Author Topic: Visited the Junction  (Read 4364 times)

Rob Carignan

  • Engine Wiper
  • Posts: 6
    • View Profile
Visited the Junction
« on: August 26, 2012, 11:51:36 PM »
My family and I were up to camp in Fryeburg this past week and my son and I took an afternoon to chase down the B&SR roadbed from Hiram to Bridgton. We found the junction easy enough and were thrilled to even locate the turntable pit and engine house foundation.

We walked down the dirt road to the abandon MEC line the followed it until we recognized the passenger roadbed curving away. Following that we came across the engine house foundation and turn table pit. Back up towards the MEC line, where I assumed the station was located (due to the fact that the passenger spur paralleled the MEC) I came cross from granite blocks. Are these same same blocks as seen on page 208 of Jones' Two Feet to the Lakes?

The yard was quite over grown except for a couple of open areas. We didn't explore those but kept to the passenger spur.

Rob Carignan
Portland, Maine
« Last Edit: August 27, 2012, 12:52:50 AM by Rob Carignan »

James Patten

  • Global Moderator
  • Trainmaster
  • *****
  • Posts: 2,786
  • Loco for 6
    • View Profile
Re: Visited the Junction
« Reply #1 on: August 27, 2012, 12:41:46 AM »
On my way to the Fox wedding last weekend my wife and I traveled up alongside the Mountain Division.  I saw the town sign for Hiram, but before I could even think to look for the junction we rolled through what had to be the town, and crossed the river.  We didn't come back the same way, so I didn't get to try for a second chance.  How far south of the town/bridge is the junction?

Rob Carignan

  • Engine Wiper
  • Posts: 6
    • View Profile
Re: Visited the Junction
« Reply #2 on: August 27, 2012, 12:52:20 AM »
Heading south from the bridge on 117 it's about 1500 feet. As the road begins to climb the hill and veer away from the river, there is a dirt road on the right.

Here is a Google street view link.
https://maps.google.com/maps?q=hiram+maine+historical&hl=en&ll=43.871983,-70.801252&spn=0.000564,0.001106&hq=historical&hnear=Hiram,+Oxford,+Maine&t=h&fll=43.871841,-70.800973&fspn=0.002239,0.004426&z=20&layer=c&cbll=43.871983,-70.801252&panoid=1bU6Lip_XNB69M3wzuBIFQ&cbp=12,188.5,,0,10.04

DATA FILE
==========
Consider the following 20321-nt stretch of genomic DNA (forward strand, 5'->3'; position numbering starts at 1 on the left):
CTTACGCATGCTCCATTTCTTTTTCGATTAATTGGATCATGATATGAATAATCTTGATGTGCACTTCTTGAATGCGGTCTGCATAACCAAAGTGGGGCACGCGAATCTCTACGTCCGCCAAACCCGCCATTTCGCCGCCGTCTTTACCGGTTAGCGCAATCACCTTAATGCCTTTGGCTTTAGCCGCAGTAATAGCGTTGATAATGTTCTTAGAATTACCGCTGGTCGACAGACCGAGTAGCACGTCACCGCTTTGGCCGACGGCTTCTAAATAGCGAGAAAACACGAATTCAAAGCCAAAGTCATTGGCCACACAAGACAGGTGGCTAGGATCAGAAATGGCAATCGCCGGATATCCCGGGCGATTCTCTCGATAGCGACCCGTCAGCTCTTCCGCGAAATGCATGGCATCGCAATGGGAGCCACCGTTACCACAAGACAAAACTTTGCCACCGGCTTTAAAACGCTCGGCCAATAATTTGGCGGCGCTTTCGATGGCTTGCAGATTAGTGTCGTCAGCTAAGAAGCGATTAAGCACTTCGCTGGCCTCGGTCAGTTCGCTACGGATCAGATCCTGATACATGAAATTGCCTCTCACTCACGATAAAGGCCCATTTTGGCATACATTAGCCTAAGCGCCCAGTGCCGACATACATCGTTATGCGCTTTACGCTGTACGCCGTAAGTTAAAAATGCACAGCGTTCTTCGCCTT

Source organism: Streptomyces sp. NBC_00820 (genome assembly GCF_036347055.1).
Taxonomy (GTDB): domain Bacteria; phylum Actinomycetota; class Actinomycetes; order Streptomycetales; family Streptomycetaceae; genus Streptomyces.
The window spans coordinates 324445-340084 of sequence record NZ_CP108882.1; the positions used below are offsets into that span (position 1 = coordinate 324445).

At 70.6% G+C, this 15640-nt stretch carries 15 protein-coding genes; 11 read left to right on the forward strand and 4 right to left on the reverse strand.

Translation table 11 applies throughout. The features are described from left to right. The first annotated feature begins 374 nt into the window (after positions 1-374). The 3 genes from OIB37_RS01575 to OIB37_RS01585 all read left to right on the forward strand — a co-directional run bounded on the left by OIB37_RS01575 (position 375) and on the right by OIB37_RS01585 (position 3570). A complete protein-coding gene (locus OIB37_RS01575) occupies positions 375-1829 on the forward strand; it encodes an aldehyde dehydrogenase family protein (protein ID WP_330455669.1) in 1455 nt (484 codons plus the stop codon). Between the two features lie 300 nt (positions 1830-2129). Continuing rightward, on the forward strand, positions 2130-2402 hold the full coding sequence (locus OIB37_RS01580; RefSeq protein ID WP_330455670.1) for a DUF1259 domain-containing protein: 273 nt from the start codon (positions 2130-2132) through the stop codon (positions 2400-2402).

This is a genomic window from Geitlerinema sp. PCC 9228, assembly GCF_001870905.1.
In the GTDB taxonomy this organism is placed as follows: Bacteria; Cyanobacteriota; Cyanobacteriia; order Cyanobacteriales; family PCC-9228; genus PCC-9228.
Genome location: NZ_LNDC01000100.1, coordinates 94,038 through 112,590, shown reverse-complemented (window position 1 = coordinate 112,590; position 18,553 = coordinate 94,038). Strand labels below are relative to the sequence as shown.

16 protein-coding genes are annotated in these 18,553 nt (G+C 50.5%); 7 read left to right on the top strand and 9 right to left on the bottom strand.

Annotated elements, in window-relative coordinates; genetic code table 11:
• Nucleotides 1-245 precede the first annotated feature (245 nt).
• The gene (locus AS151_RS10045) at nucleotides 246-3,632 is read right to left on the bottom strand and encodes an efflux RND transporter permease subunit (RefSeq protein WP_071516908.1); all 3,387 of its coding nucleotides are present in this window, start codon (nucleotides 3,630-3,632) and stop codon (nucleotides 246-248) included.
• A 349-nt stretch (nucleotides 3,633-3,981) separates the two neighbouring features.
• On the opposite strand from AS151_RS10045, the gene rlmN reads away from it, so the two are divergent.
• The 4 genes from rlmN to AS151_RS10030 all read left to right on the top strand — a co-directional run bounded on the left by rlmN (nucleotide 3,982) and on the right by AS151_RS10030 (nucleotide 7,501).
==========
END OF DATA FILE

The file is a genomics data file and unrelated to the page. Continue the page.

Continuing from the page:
Oddly enough, our Delorme GPS labeled the dirt road "Train Street".

Mike Fox

  • Museum Member
  • Superintendent
  • ********
  • Posts: 3,315
    • View Profile
Re: Visited the Junction
« Reply #3 on: August 27, 2012, 11:31:10 PM »
Rob, yes those are the same blocks. The MEC rebuilt the bridge over the Saco in the Late 30's or early 40's. The extra blocks were left someplace handy. Now they make a great reference point when viewing the area.

Hope you found Hancock Brook Arch. That is fascinating.
Mike
Doing way too much to list...

Rob Carignan

  • Engine Wiper
  • Posts: 6
    • View Profile
Re: Visited the Junction
« Reply #4 on: August 28, 2012, 12:12:18 AM »
No, I didn't, but I plan to head back up there with a GPS and tape measure.

Glenn Christensen

  • Museum Member
  • Fireman
  • ****
  • Posts: 462
    • View Profile
Re: Visited the Junction
« Reply #5 on: August 28, 2012, 04:22:10 AM »
Hi Rob,

Congratulations on finding the area of the Junction yard!  Sure looks different from when I first laid eyes on it almost 40 years ago.

When you go back there, the right of way for the B&SR mainline actually crossed Rt. 113 a few hundred feet west of where the Google link took me.  It was within 300 feet west of the white house you can see if you turn the picture to a westerly view.  This house shows up briefly in Steve Hussar's B&SR video.  The area is overgrown now and the uphill grade was dug for gravel some years ago, but the gap in the trees remains if you know where to look as you cruise by on Rt.113.  I seem to recall there is a telephone pole there too but I could be "misremembering".
 
The first time I was there, I was able to walk the grade almost to Smalls.  There were even a few ties along this stretch.  Just west of where the right of way crossed Route 113, the highway takes a slight right-hand curve and starts a slight downgrade.  A small dirt road cuts off to the right of 113.  This "roadlet" actually turns into an area that was dug for gravel  The grade actually angled through here on a 2% grade at a higher level, keeping to the flank of what was then the hill.  But the present level of the road is lower than the grade was for some distance.

Next time you explore the junction, see if you can find the place where the main line right of way was bulldozed by Atwood's movers to make a dandy little ramp.  This was where the stored equipment was loaded onto trailers for the move to Edaville.

I love the area and I'm envious of your visit.  Enjoy!


Best Regards,
Glenn

Ed Deere

  • Flagman
  • *
  • Posts: 47
    • View Profile
Re: Visited the Junction
« Reply #6 on: August 28, 2012, 09:16:48 AM »

My wife and I walked the Jct back on the fourth of July. I plotted with my GPS the engine house, turn table, and telephone pole at the station platform. I also plotted the mainline right away from the station to 113. The mainline travels through someones garden near the road. Also poision ive is present here.These numbers I entered into Google Earth and really gave me a lay of the land from above.  Now I really should learn how to get it on this forum.
Ed Deere.

Mike Fox

  • Museum Member
  • Superintendent
  • ********
  • Posts: 3,315
    • View Profile
Mike
Doing way too much to list...

Duncan Mackiewicz

  • Museum Member
  • Fireman
  • ****
  • Posts: 371
    • View Profile
Re: Visited the Junction
« Reply #8 on: September 10, 2012, 08:14:03 PM »
Glenn,
The roadbed that was cut to allow for loading of the rail cars was still evident the last time I was there about 7 or 8 years ago. If you have ever seen the pictures taken at the time the cars were removed, it is amazing how little had changed to the present day.
Duncan